De Young Museum
Alligator Headboard
We treated ourselves to one night in downtown San Francisco, just off Union Square, at a little boutique hotel.  We had a superb meal at one of those stereotypically awesome San Francisco restaurants, Canteen, which was tiny (we sat at the bar and got to watch the chef and his sous battle it out), tasteful and impeccable.  The food was grown in the backyard of the restaurant, actually combatted global climate change and helped to teach Sudanese refugees how to read (well, not really, but SF has this crazed attitude about local, sustainable food).

We left behind the crowds of tourists and the traffic and the fog and headed for Yosemite, where we met up with Tony and Yvonne, two close friends from Eugene and Portland.

Tony, Yvonne, The Author, Rebecca
Yosemite Falls From The Never-ending Trail
I had a grand ambition: to take this motley crew up Half-Dome.  But as we read about the trail (it would be a long, 16-mile day, probably starting very early in the morning and ending very late at night) we decided it might be wise to cut our teeth on something a little less ambitious on the first day.  So we hiked the trail to the top of Yosemite Falls, a six and a half mile round trip.  The elevation at the top of the falls is 6,526 feet, a gain of 2,600 feet from the valley floor.  It was a grueling hike, causing several members of the party to comment that it was the most challenging single day-hike they had ever done.  So much for half-dome.

View Over The Falls
But it was worth, so worth it.  It does feel, standing at the top looking down into the valley, like you are standing on top of the world.  I can see why John Muir would have spent so much of his life trying to preserve and protect this place.  I suspect that he would be a little unnerved by the view from the top of the falls right now.  If you look straight out it’s granite slabs, Half-Domes bald pate, but if you look down the valley is littered with roads and parking lots and lodges.  But still, I was reminded of that awe-struck feeling I had looking down into Glacier National Park from the highline trail.

Looking Up A Granite Face
Having decided that half-dome was out of the question, we checked our little guidebook and found reference to a beautiful river with some hidden swimming hole near the Tuolemne meadow.  And so we set out on our second and last full day in Yosemite for a relaxing day along and in the water.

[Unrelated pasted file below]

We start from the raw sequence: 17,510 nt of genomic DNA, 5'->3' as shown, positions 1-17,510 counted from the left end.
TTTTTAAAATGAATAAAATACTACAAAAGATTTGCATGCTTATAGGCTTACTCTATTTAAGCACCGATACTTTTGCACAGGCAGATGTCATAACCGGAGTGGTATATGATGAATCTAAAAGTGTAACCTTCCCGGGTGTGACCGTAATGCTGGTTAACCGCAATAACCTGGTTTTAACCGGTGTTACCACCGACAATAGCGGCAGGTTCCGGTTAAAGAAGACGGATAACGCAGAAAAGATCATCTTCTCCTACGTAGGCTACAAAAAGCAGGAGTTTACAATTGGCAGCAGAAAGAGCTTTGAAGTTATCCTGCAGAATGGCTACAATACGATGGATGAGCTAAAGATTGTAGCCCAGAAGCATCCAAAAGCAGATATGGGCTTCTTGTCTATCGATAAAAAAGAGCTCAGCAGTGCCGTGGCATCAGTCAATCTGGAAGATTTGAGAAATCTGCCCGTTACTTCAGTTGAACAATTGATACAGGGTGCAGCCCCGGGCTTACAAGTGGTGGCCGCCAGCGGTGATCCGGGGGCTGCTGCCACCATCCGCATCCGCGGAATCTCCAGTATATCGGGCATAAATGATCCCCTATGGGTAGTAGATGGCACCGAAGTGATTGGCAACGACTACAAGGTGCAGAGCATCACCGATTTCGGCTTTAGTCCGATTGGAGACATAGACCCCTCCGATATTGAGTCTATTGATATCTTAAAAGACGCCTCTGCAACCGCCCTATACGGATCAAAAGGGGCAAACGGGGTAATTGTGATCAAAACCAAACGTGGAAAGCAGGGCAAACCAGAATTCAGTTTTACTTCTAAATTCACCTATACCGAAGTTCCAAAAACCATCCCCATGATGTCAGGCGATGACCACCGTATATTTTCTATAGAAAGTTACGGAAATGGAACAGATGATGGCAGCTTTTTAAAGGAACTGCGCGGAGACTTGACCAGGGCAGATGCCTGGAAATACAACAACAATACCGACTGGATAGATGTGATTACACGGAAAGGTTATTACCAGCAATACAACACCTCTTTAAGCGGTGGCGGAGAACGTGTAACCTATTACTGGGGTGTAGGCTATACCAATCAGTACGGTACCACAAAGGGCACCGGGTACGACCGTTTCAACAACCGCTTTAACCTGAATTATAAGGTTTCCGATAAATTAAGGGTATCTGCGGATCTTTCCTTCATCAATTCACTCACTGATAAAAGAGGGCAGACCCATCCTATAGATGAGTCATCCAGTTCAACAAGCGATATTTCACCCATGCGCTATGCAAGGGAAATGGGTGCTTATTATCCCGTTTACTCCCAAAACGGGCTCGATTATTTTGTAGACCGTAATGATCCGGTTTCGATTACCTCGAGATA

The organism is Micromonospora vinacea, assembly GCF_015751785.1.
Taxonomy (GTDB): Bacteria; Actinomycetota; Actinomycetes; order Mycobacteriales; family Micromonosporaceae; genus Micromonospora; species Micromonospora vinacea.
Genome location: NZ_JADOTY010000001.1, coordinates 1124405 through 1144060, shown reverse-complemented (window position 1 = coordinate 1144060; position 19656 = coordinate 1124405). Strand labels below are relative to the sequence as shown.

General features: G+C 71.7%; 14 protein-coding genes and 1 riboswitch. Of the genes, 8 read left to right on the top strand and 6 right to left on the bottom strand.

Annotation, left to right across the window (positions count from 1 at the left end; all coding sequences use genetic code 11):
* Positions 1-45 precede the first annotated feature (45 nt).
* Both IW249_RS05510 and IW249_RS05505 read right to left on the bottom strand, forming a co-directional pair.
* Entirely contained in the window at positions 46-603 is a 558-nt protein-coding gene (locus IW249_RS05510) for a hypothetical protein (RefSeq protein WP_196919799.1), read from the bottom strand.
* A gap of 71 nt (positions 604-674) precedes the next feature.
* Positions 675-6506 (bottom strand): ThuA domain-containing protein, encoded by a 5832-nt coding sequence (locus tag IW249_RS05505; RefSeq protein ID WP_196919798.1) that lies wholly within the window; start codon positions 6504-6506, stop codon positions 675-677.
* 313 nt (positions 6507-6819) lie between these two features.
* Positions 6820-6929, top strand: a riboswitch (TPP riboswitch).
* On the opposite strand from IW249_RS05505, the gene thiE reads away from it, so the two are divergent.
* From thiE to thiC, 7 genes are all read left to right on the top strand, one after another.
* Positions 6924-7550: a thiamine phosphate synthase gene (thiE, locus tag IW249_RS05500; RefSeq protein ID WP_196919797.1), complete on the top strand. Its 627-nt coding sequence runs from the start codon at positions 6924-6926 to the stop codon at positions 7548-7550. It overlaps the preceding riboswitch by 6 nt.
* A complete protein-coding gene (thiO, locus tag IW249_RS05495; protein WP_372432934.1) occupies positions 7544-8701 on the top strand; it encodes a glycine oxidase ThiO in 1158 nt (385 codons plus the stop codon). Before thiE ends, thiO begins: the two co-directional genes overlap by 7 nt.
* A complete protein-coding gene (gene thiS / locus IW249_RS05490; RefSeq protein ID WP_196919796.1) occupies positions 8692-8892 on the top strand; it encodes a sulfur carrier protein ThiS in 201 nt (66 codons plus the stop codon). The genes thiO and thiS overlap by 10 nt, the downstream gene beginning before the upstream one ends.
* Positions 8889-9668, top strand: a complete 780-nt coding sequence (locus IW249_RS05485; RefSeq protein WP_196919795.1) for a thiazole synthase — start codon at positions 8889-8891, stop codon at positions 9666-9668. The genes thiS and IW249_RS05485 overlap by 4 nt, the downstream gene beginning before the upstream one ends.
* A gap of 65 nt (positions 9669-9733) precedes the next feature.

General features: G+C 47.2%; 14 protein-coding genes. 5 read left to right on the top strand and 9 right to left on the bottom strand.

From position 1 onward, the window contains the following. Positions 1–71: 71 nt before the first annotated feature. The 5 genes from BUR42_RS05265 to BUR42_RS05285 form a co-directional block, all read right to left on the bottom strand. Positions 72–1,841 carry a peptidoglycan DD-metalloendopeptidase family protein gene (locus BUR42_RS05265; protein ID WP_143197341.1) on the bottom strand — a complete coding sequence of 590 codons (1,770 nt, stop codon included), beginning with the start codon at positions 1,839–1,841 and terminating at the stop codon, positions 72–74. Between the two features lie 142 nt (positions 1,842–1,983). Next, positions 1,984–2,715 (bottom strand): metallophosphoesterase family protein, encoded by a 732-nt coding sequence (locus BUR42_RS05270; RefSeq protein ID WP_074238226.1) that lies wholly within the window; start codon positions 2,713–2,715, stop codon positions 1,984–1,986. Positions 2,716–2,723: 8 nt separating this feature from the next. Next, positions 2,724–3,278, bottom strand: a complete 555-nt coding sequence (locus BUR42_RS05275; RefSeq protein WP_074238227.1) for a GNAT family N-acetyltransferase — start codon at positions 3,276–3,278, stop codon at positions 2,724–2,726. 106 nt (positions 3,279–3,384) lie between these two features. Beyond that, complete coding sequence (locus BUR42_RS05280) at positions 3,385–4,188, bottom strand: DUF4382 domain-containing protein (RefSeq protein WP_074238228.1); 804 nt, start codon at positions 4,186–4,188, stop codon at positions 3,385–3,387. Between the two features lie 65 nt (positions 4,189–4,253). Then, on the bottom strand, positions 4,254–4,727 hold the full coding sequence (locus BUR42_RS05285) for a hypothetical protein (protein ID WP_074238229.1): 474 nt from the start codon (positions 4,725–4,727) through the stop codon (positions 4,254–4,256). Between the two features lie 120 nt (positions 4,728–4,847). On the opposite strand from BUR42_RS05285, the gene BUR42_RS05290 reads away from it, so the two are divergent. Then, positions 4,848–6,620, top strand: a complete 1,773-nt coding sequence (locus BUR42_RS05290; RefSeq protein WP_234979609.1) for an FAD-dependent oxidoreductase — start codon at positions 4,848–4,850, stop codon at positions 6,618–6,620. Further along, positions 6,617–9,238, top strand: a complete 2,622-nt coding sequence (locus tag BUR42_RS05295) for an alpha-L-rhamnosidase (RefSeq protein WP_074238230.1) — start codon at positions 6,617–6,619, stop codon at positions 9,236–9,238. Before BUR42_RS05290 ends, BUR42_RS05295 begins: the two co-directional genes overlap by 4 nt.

We Got Sunburned on the Tuolomne River
It was one of the finest days of my life up there by and in that river.  The river basically ran over solid granite, which was more and less eroded in places, making the river in that place one long cascade of waterfalls, nothing as grand as Yosemite Falls, just little runs down the granite with pools below, one after another after another.  We hiked in, lounged on the rock by the pool, swam for a few minutes (the water was extremely cold, too cold, really, for any prolonged swimming, but it was so cool and clear we tried to stay in as long as we could, then warmed ourselves on the rocks as best we could).  Then we hiked down a little farther and found another swimming hole, and we tried to stay in as long as we could, but it was so cold and the sun was so warm.

Tuolomne Meadow
Tuolomne River
We didn’t want to leave.  We kept saying that we didn’t want to leave.  But we had to leave.  So we left.  But we didn’t want to leave.

Hot tub, Too Sun-burnt To Enjoy
We all got terribly sunburned.  I knew, intellectually, that the sun at 10,000 feet burns the human body much faster, but it was so cold in the water, and the sun felt so good at the time.  And now we’re holed up in a little Inn just outside of Ashland, OR, where I reserved us a room with a hot tub, which we cannot use because we are so badly sunburned, but which I know would feel very good on my stiff calves, my aching thighs.

Saturday, May 21, 2011